Skip to comments.Obama's a Target at O.K. Corral (BHO and Dems Not Welcome in Tombstone, AZ)
Posted on 02/26/2012 8:34:35 PM PST by DogByte6RER
Obama's a target at O.K. Corral
In modern-day Tombstone, they're quick to condemn Democrats and a president whose middle name is Hussein
At high noon today, just as it was in history, gunfire crackles over the saloons and stagecoaches of the Old West's most authentically phoney village. Mortally wounded desperadoes stagger, topple, and croak, while their tin-badged terminators repair to Big Nose Kate's for poker and rotgut until it's time to slay for pay again.
In the old silver-and goldmining centre of Tombstone, down in Cochise County, 50 kilometres north of the Mexican border, the best-attended duels are staged daily at the O.K. Corral, a parking lot for palominos where, in 1881, Assistant Marshal Wyatt Earp, his brothers Virgil and Morgan, and a tipsy and tubercular oral surgeon from Georgia named John Henry "Doc" Holliday teamed up to exterminate a teenage cowpuncher named Billy Clanton and two brothers named McLaury. Even when the mines gave out, the infamy persisted; hence Tombstone's enduring, endearing reputation as The Town Too Tough To Die.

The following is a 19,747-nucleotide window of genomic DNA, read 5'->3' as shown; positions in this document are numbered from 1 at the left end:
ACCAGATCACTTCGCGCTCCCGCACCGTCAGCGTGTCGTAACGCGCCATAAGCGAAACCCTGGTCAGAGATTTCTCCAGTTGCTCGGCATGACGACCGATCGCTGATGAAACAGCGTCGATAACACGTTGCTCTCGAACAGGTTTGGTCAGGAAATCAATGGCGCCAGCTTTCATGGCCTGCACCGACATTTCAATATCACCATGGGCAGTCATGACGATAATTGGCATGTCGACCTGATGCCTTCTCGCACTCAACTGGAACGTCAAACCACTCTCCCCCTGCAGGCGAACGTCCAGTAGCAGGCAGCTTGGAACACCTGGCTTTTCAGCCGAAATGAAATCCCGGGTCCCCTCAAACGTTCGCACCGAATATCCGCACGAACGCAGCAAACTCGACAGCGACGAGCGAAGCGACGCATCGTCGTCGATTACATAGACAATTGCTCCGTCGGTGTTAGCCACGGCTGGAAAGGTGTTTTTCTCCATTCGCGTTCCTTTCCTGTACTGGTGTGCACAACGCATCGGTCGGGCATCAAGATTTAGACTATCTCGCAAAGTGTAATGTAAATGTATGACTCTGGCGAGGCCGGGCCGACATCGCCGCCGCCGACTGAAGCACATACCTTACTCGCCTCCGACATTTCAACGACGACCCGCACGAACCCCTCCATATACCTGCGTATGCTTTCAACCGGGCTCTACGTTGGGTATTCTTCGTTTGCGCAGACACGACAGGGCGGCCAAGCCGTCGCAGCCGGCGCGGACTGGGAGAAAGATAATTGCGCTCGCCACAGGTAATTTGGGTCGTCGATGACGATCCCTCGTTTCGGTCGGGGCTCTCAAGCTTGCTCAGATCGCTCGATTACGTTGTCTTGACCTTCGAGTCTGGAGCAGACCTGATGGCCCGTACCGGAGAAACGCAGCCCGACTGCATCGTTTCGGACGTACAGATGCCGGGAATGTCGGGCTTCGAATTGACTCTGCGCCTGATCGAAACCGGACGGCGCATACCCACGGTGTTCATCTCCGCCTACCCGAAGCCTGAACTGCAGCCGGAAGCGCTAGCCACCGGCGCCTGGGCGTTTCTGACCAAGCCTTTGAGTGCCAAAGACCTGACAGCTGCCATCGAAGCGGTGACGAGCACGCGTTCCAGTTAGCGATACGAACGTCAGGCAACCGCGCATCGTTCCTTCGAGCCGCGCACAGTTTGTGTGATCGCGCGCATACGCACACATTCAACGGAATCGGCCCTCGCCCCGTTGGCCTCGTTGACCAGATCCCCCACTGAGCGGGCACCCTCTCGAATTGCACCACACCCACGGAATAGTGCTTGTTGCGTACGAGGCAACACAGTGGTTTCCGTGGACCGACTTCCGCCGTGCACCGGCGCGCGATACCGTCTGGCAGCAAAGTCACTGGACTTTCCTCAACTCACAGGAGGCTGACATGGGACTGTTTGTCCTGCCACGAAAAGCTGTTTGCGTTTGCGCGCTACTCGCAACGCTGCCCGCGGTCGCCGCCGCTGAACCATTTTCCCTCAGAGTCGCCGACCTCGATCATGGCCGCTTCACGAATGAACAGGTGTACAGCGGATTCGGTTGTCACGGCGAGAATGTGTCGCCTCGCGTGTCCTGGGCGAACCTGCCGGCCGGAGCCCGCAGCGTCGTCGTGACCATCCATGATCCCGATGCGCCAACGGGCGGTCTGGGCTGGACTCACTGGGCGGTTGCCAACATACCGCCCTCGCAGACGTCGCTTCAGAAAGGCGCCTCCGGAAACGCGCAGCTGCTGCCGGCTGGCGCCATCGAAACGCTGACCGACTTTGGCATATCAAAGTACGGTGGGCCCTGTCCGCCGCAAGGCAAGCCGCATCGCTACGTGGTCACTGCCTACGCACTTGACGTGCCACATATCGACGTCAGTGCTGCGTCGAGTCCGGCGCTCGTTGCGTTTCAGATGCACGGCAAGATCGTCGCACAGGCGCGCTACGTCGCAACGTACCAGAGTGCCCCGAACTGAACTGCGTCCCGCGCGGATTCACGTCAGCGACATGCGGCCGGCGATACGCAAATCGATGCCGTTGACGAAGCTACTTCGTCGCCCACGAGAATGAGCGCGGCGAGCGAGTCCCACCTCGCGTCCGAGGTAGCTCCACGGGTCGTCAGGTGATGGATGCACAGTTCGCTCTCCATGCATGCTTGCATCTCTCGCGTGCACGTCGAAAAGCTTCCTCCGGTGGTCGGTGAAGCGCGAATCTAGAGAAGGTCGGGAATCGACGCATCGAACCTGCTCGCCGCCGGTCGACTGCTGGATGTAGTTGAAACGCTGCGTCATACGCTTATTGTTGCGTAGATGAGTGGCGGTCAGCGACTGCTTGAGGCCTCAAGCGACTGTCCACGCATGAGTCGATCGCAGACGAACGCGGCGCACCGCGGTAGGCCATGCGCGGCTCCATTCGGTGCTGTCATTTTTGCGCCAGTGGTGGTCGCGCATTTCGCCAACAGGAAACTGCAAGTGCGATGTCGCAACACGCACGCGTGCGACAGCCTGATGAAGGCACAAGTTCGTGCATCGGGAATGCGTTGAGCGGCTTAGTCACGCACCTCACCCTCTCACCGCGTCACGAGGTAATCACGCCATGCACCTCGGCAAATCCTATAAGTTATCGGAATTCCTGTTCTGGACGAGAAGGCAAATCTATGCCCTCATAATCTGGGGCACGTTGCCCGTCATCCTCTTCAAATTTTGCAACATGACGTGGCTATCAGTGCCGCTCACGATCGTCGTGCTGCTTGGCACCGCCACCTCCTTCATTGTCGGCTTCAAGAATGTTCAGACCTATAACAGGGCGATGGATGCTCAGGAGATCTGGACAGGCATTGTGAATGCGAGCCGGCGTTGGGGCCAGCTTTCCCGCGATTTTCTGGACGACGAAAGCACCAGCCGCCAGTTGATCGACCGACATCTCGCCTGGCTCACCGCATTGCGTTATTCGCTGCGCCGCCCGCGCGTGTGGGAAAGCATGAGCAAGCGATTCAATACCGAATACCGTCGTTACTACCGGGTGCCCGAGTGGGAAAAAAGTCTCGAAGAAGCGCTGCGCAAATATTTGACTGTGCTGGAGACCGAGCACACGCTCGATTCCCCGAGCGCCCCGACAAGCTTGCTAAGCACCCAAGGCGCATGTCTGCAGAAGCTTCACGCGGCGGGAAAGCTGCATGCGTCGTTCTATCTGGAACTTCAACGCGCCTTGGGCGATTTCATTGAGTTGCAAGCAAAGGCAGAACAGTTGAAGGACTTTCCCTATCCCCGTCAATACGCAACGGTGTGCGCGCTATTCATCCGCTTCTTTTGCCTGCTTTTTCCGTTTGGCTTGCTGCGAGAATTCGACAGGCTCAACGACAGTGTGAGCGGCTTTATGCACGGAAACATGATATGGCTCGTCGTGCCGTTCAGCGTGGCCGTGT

These days, they're only firing blanks, or so we pray. The town's congresswoman, until she retired recently, was Gabrielle Giffords.
That brief and famous fusillade at the O.K. Corral made the unscathed, self-promoting Wyatt a celebrity in his own lifetime, engendered more than 1,000 films and television episodes, and became the signature shootout of an era that probably was a lot more placid for the most part than modern-day Phoenix. The melodramatic re-enactment that is staged in front of a grandstand behind a souvenir shop continues to attract hundreds of tourists to every performance at $10 a pop.
"Enjoy the show, or I'll kill you," one of the actors warns the audience, brandishing his six-shooter. Half the licence plates you see here in February seem to be from Saskatchewan.